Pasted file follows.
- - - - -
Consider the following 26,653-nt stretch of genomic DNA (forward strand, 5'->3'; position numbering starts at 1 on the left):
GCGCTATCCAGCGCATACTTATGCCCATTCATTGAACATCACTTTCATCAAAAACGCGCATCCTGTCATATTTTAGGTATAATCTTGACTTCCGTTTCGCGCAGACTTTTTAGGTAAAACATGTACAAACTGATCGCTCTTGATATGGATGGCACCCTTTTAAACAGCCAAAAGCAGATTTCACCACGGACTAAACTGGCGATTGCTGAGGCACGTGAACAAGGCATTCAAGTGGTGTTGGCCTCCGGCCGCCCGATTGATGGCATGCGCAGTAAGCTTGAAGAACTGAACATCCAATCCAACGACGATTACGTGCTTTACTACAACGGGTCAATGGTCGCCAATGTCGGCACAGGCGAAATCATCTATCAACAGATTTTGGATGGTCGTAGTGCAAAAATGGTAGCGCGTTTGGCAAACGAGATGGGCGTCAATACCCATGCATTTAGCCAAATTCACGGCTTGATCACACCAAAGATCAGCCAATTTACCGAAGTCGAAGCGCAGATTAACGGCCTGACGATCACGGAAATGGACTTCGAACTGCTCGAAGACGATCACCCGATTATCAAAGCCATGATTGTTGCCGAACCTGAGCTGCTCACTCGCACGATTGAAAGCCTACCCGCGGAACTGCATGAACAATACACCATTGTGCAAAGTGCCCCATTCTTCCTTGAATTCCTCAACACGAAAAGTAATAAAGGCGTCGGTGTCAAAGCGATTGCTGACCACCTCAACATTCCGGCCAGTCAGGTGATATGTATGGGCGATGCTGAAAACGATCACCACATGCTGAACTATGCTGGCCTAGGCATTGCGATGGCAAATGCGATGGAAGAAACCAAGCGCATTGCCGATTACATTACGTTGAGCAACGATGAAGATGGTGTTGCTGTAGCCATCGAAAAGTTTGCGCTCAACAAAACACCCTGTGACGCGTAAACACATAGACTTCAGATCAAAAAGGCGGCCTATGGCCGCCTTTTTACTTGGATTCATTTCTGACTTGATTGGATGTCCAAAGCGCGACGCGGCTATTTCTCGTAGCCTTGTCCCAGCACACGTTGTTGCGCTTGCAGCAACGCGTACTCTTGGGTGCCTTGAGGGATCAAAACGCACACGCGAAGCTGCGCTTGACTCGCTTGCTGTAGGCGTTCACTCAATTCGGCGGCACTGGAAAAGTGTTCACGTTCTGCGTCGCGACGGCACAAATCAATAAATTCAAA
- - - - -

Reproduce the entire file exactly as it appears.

Consider the following 26,653-nt stretch of genomic DNA (forward strand, 5'->3'; position numbering starts at 1 on the left):
GCGCTATCCAGCGCATACTTATGCCCATTCATTGAACATCACTTTCATCAAAAACGCGCATCCTGTCATATTTTAGGTATAATCTTGACTTCCGTTTCGCGCAGACTTTTTAGGTAAAACATGTACAAACTGATCGCTCTTGATATGGATGGCACCCTTTTAAACAGCCAAAAGCAGATTTCACCACGGACTAAACTGGCGATTGCTGAGGCACGTGAACAAGGCATTCAAGTGGTGTTGGCCTCCGGCCGCCCGATTGATGGCATGCGCAGTAAGCTTGAAGAACTGAACATCCAATCCAACGACGATTACGTGCTTTACTACAACGGGTCAATGGTCGCCAATGTCGGCACAGGCGAAATCATCTATCAACAGATTTTGGATGGTCGTAGTGCAAAAATGGTAGCGCGTTTGGCAAACGAGATGGGCGTCAATACCCATGCATTTAGCCAAATTCACGGCTTGATCACACCAAAGATCAGCCAATTTACCGAAGTCGAAGCGCAGATTAACGGCCTGACGATCACGGAAATGGACTTCGAACTGCTCGAAGACGATCACCCGATTATCAAAGCCATGATTGTTGCCGAACCTGAGCTGCTCACTCGCACGATTGAAAGCCTACCCGCGGAACTGCATGAACAATACACCATTGTGCAAAGTGCCCCATTCTTCCTTGAATTCCTCAACACGAAAAGTAATAAAGGCGTCGGTGTCAAAGCGATTGCTGACCACCTCAACATTCCGGCCAGTCAGGTGATATGTATGGGCGATGCTGAAAACGATCACCACATGCTGAACTATGCTGGCCTAGGCATTGCGATGGCAAATGCGATGGAAGAAACCAAGCGCATTGCCGATTACATTACGTTGAGCAACGATGAAGATGGTGTTGCTGTAGCCATCGAAAAGTTTGCGCTCAACAAAACACCCTGTGACGCGTAAACACATAGACTTCAGATCAAAAAGGCGGCCTATGGCCGCCTTTTTACTTGGATTCATTTCTGACTTGATTGGATGTCCAAAGCGCGACGCGGCTATTTCTCGTAGCCTTGTCCCAGCACACGTTGTTGCGCTTGCAGCAACGCGTACTCTTGGGTGCCTTGAGGGATCAAAACGCACACGCGAAGCTGCGCTTGACTCGCTTGCTGTAGGCGTTCACTCAATTCGGCGGCACTGGAAAAGTGTTCACGTTCTGCGTCGCGACGGCACAAATCAATAAATTCAAA